A non-profit exchange to help manage trust is an idea which also appeals to Kevin Davis, executive director of the non-profit Investigative News Network, in Encino, Calif. INN is a trade association for more than 100 U.S. online investigative and local news enterprises, most of them nonprofit. “This seems strategically aligned with us,” he said in a RJI interview. “The amount of distrust in the media right now, is tremendous. So people — particularly people under the age of 35 — only trust what their peers tell them as being valid. If I am a trusted friend of yours and I share an article from The New York Times — they are using social signals as a filter or a trump card in figuring out what they should or shouldn’t trust.”
“There is an opportunity,” adds interviewee David Nicol, a professor and director of the Information Trust Institute at the University of Illinois in Urbana. “There are some problems left in the areas of privacy. “Folks have gotten rather sensitized to privacy and so one can imagine that for this kind of effort [a shared-user network] to succeed you are going to have to have a story with respect to privacy.”
Finding a balance between the desire of publishers to have and use customer personal data, and giving customers – users – control over that data is an unsolved challenge so far, says Sascha Meinrath, a technology privacy activist and researcher for the New America Foundation, in Washington, D.C. “Yes, we need some online identity and mechanism for having some cross-platform, cross-media identification,” he says. “But under the current regime that would be an epic disaster because it would be so privacy invasive.” Meinrath continues:
“Without it being tied to meaningful privacy safeguards, people would be able to link together stuff that I have kept deliberately separate. We keep running up on those rocky shoals because we are trying to do one without the other. We are trying to perfect profile analysis and predictive algorithms without providing consumer protections, which creates this huge incentive to obfuscate your identity, to provide data that is wrong in order to not have your identity and your privacy violated. What we keep coming down to is you cannot have all the upside and all this power of identifying and targeting without some sort of safeguards as well. Without government mandates about what is acceptable behavior, there will always be more money made on the other side of that wall. We are facing a classic tragedy of the commons problem.”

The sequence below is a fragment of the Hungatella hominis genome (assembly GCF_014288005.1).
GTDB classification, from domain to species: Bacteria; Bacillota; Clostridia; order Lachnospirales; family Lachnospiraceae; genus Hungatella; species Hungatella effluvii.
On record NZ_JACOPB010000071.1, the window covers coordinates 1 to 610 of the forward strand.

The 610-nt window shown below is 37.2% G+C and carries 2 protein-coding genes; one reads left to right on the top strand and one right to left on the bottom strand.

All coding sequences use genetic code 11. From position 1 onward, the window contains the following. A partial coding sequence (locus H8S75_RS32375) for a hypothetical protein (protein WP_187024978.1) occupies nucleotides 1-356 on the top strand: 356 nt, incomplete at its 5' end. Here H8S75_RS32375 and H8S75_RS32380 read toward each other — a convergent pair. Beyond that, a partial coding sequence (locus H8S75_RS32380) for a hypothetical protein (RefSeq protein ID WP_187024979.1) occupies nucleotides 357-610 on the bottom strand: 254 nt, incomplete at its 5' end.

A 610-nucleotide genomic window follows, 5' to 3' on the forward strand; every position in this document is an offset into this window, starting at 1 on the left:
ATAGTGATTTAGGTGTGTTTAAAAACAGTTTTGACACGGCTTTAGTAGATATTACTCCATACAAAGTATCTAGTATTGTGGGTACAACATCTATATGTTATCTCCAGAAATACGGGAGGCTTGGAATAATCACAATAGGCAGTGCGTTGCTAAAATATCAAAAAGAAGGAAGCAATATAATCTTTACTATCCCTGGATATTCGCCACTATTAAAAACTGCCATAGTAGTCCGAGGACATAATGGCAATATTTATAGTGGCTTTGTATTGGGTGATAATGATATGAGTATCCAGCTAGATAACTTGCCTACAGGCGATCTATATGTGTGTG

“Profile” control and distributed trust next big things?

In 2011, the idea of a non-profit trust network prompted Eric Newton, a key executive with the John S. and James L. Knight Foundation, to comment in reaction the “Paper to Persona” RJI white paper. He said people should by law have access to their marketing profiles “in the same way they now have access to their credit-score information, and also the ability to modify these.” Having control over one’s “cyber profile” would be a big thing, Newton said.
Knight Foundation vice president John Bracken and engineer turned accidental entrepreneur Craig Newmark, founder and principal owner of Craigslist, has been saying since 2010 that a distributed trust network – to help people manage their reputations and privacy, is the “next big thing on the web.” Newmark told GigaOhm’s Mathew Ingram in a video interview that as a society we needed to “get our act together and make this happen.”
A commissioned survey of 1,000 Americans conducted in March, 2013, by Forrester Research Inc. lends support to the views of Stearns, Nicol and Newton that privacy protection is a business opportunity for the news industry. The survey and report, “Differentiate With privacy-led Marketing Practices: As People Get Wiser, Respectful Collection And Use Of Customer Data Become Crucial,” listed four principal findings:

  • Consumers are increasingly concerned about their personal data and are taking steps to protect it.
  • Individuals are most frustrated by marketers “profiteering” from their personal data
  • Consumers are more loyal to, and willing to share data with, brands they trust
  • Marketers should take a privacy-led approach to customer data collection and use

“Increasingly we’re having to move to a kind of cookie-free world and Google and everybody else is trying to emphasize the signed-in user so we can evolve out of cookies which are becoming unwieldy,” former Google manager David Gehring (who now advises the Digital News Initiative in Europe) said when interviewed by RJI. “So what would be good would be having some system in place for identifying users — in ways that still maintains their privacy and security — but facilitates the sharing of that user profile across media organizations that then lends itself to better monetization.”